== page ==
Special case of homoskedastic errors

If we assume that the errors are homoskedastic, i.e.

\mathbb{E}[\varepsilon_i \mid X_i] = \sigma^2 for all i

for some constant \sigma, then the asymptotic covariance simplifies a little:

\begin{aligned} \sqrt{n}(\hat{\beta} - \beta) \stackrel{d}{\rightarrow} \mathcal{N} \left( {\bf 0}, \sigma^2 \mathbb{E}[{\bf x}_i {\bf x}_i^T]^{-1} \right). \end{aligned}

References:

  1. Angrist, J. D., and Pischke, J.-S. (2009). Mostly harmless econometrics (Section 3.1.3).

Generating correlation matrix for AR(1) model

Assume that we are in the time series data setting, where we have data at equally-spaced times 1, 2, \dots which we denote by random variables X_1, X_2, \dots. The AR(1) model, commonly used in econometrics, assumes that the correlation between X_i and X_j is \text{Cor}(X_i, X_j) = \rho^{|i-j|}, where \rho is some parameter that usually has to be estimated.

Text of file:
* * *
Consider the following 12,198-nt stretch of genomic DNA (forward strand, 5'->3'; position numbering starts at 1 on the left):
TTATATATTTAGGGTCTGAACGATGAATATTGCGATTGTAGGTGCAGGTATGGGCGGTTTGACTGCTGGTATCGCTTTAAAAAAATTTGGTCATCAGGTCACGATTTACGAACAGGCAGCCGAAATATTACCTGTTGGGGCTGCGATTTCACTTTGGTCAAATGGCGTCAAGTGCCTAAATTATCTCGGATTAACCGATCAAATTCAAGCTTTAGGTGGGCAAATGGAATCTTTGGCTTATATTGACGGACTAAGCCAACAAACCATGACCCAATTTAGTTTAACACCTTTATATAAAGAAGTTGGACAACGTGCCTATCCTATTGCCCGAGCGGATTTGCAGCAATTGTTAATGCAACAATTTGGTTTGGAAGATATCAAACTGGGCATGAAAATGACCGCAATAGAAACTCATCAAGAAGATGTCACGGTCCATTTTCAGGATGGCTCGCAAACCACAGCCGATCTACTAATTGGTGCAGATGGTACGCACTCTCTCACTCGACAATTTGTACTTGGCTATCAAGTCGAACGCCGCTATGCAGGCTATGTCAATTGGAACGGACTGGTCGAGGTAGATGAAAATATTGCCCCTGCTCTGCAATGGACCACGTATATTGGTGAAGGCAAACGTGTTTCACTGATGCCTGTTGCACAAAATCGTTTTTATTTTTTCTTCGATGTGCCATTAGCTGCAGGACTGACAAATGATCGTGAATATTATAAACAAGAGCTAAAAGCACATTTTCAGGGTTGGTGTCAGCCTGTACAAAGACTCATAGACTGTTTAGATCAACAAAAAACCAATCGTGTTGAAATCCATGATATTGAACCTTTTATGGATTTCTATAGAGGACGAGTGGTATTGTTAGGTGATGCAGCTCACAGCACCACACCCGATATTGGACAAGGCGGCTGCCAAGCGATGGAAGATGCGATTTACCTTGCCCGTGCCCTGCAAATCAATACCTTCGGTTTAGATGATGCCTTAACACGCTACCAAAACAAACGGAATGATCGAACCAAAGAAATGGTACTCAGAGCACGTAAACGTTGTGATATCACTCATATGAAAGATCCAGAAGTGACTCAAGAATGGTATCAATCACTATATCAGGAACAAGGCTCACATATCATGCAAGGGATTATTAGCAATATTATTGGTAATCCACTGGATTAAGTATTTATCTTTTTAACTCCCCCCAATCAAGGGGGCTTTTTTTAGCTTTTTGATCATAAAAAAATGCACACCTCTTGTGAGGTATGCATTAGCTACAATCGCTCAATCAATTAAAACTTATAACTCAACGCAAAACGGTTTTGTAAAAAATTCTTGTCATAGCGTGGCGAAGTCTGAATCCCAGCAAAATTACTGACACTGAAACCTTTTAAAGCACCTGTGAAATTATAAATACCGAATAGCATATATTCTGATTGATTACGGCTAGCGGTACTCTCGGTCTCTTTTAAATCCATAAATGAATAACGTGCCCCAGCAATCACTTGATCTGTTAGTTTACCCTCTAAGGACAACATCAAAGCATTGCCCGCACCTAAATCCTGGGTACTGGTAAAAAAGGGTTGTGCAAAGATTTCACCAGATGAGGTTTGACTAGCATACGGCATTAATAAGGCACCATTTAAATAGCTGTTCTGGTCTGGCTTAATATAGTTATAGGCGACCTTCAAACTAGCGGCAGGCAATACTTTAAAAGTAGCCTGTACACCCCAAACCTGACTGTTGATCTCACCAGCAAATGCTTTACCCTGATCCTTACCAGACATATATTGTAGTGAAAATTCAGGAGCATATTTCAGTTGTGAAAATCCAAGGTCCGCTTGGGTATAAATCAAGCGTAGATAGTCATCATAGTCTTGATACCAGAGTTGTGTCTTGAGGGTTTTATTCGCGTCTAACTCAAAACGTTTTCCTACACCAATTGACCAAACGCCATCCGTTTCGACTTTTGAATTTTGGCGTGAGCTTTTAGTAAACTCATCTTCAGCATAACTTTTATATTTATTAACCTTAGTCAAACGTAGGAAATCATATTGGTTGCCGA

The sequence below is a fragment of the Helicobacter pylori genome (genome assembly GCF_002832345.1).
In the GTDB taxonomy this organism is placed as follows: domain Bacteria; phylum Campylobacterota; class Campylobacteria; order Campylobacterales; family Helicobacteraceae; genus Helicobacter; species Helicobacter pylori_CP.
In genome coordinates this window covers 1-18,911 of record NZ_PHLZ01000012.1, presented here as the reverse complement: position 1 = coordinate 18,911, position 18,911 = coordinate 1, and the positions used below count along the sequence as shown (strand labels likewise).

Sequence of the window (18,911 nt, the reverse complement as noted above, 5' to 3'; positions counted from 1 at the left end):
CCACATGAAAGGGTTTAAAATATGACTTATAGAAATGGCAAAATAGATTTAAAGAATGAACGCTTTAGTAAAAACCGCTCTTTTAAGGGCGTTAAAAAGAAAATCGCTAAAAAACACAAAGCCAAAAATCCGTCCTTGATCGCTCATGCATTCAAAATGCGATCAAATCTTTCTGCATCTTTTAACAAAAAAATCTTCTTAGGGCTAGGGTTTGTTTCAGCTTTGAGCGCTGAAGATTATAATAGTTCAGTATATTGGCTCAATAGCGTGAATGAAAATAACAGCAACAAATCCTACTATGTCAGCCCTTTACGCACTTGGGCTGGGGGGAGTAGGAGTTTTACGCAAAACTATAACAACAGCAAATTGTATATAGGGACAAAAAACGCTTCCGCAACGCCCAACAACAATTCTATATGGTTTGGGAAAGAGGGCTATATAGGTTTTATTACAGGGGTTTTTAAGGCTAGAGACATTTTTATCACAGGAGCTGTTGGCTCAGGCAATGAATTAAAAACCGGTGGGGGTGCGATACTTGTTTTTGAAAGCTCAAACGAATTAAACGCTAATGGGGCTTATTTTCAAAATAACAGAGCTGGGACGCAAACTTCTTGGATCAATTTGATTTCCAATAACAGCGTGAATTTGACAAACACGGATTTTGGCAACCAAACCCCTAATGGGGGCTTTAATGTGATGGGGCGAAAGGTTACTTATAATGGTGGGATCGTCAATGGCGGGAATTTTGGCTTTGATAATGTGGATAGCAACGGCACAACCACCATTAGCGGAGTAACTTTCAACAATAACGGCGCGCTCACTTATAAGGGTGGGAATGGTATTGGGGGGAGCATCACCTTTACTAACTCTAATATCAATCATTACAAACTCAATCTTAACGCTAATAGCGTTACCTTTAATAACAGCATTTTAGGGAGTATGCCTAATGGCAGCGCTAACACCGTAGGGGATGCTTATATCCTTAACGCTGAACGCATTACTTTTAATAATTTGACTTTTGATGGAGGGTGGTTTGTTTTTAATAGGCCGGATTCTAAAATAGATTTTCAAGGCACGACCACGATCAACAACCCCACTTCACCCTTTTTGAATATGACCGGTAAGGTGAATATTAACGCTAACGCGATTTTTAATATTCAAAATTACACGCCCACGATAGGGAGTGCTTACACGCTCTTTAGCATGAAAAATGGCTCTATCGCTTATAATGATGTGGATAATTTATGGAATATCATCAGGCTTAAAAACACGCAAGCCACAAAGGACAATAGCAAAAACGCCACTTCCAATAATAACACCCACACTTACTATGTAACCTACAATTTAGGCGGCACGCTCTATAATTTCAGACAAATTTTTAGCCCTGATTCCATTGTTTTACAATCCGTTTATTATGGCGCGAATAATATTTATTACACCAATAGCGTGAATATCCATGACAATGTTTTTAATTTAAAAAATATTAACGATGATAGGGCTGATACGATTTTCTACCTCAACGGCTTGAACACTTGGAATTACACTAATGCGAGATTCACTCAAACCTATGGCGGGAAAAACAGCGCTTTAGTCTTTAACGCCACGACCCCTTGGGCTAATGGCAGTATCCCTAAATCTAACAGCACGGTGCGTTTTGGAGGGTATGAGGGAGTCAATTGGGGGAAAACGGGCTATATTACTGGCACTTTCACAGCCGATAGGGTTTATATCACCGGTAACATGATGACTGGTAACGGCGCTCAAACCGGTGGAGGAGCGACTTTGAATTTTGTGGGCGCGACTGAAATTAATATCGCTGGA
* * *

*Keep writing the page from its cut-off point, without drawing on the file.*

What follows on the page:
If we were writing out the full correlation matrix for n consecutive data points X_1, \dots, X_n, it would look something like this:

\begin{pmatrix} 1 & \rho & \rho^2 & \dots & \rho^{n-1} \\ \rho & 1 & \rho & \dots & \rho^{n-2} \\ \vdots & \vdots & \vdots & \ddots & \vdots \\ \rho^{n-1} & \rho^{n-2} & \rho^{n-3} &\dots & 1 \end{pmatrix}

(Side note: This is an example of a correlation matrix which has Toeplitz structure.)

Given \rho, how can we generate this matrix quickly in R? The function below is my (current) best attempt:

ar1_cor <- function(n, rho) {
exponent <- abs(matrix(1:n - 1, nrow = n, ncol = n, byrow = TRUE) - 
    (1:n - 1))
rho^exponent
}

In the function above, n is the number of rows in the desired correlation matrix (which is the same as the number of columns), and rho is the \rho parameter. The function makes use of the fact that when subtracting a vector from a matrix, R automatically recycles the vector to have the same number of elements as the matrix, and it does so in a column-wise fashion.